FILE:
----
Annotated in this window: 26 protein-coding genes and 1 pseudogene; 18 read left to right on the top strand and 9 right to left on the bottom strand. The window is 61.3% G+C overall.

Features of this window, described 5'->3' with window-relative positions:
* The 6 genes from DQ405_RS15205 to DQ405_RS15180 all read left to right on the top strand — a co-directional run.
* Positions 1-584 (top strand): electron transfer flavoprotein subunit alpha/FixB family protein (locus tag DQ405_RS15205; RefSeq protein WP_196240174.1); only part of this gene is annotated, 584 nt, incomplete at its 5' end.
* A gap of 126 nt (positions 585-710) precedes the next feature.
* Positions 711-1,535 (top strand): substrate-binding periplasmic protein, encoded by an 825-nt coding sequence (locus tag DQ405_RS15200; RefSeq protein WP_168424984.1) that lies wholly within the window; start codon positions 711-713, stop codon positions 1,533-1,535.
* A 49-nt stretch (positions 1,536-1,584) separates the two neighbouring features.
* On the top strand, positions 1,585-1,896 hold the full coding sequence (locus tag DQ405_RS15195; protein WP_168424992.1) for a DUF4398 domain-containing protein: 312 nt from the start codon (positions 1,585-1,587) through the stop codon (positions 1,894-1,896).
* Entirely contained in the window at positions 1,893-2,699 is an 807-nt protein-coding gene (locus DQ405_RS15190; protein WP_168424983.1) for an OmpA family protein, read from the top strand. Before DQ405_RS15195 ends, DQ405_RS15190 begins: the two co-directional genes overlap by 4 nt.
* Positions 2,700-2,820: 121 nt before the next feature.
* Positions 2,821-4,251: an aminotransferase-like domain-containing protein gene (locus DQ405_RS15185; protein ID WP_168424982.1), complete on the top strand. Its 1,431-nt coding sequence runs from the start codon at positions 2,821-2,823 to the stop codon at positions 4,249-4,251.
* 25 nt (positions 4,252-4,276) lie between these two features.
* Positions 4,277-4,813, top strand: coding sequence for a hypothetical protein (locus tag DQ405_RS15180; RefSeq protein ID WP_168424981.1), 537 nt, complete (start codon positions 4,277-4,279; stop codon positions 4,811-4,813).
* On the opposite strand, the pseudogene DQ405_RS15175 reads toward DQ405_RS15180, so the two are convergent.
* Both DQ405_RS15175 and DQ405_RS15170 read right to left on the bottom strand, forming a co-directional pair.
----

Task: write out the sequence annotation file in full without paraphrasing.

Annotated in this window: 26 protein-coding genes and 1 pseudogene; 18 read left to right on the top strand and 9 right to left on the bottom strand. The window is 61.3% G+C overall.

Features of this window, described 5'->3' with window-relative positions:
* The 6 genes from DQ405_RS15205 to DQ405_RS15180 all read left to right on the top strand — a co-directional run.
* Positions 1-584 (top strand): electron transfer flavoprotein subunit alpha/FixB family protein (locus tag DQ405_RS15205; RefSeq protein WP_196240174.1); only part of this gene is annotated, 584 nt, incomplete at its 5' end.
* A gap of 126 nt (positions 585-710) precedes the next feature.
* Positions 711-1,535 (top strand): substrate-binding periplasmic protein, encoded by an 825-nt coding sequence (locus tag DQ405_RS15200; RefSeq protein WP_168424984.1) that lies wholly within the window; start codon positions 711-713, stop codon positions 1,533-1,535.
* A 49-nt stretch (positions 1,536-1,584) separates the two neighbouring features.
* On the top strand, positions 1,585-1,896 hold the full coding sequence (locus tag DQ405_RS15195; protein WP_168424992.1) for a DUF4398 domain-containing protein: 312 nt from the start codon (positions 1,585-1,587) through the stop codon (positions 1,894-1,896).
* Entirely contained in the window at positions 1,893-2,699 is an 807-nt protein-coding gene (locus DQ405_RS15190; protein WP_168424983.1) for an OmpA family protein, read from the top strand. Before DQ405_RS15195 ends, DQ405_RS15190 begins: the two co-directional genes overlap by 4 nt.
* Positions 2,700-2,820: 121 nt before the next feature.
* Positions 2,821-4,251: an aminotransferase-like domain-containing protein gene (locus DQ405_RS15185; protein ID WP_168424982.1), complete on the top strand. Its 1,431-nt coding sequence runs from the start codon at positions 2,821-2,823 to the stop codon at positions 4,249-4,251.
* 25 nt (positions 4,252-4,276) lie between these two features.
* Positions 4,277-4,813, top strand: coding sequence for a hypothetical protein (locus tag DQ405_RS15180; RefSeq protein ID WP_168424981.1), 537 nt, complete (start codon positions 4,277-4,279; stop codon positions 4,811-4,813).
* On the opposite strand, the pseudogene DQ405_RS15175 reads toward DQ405_RS15180, so the two are convergent.
* Both DQ405_RS15175 and DQ405_RS15170 read right to left on the bottom strand, forming a co-directional pair.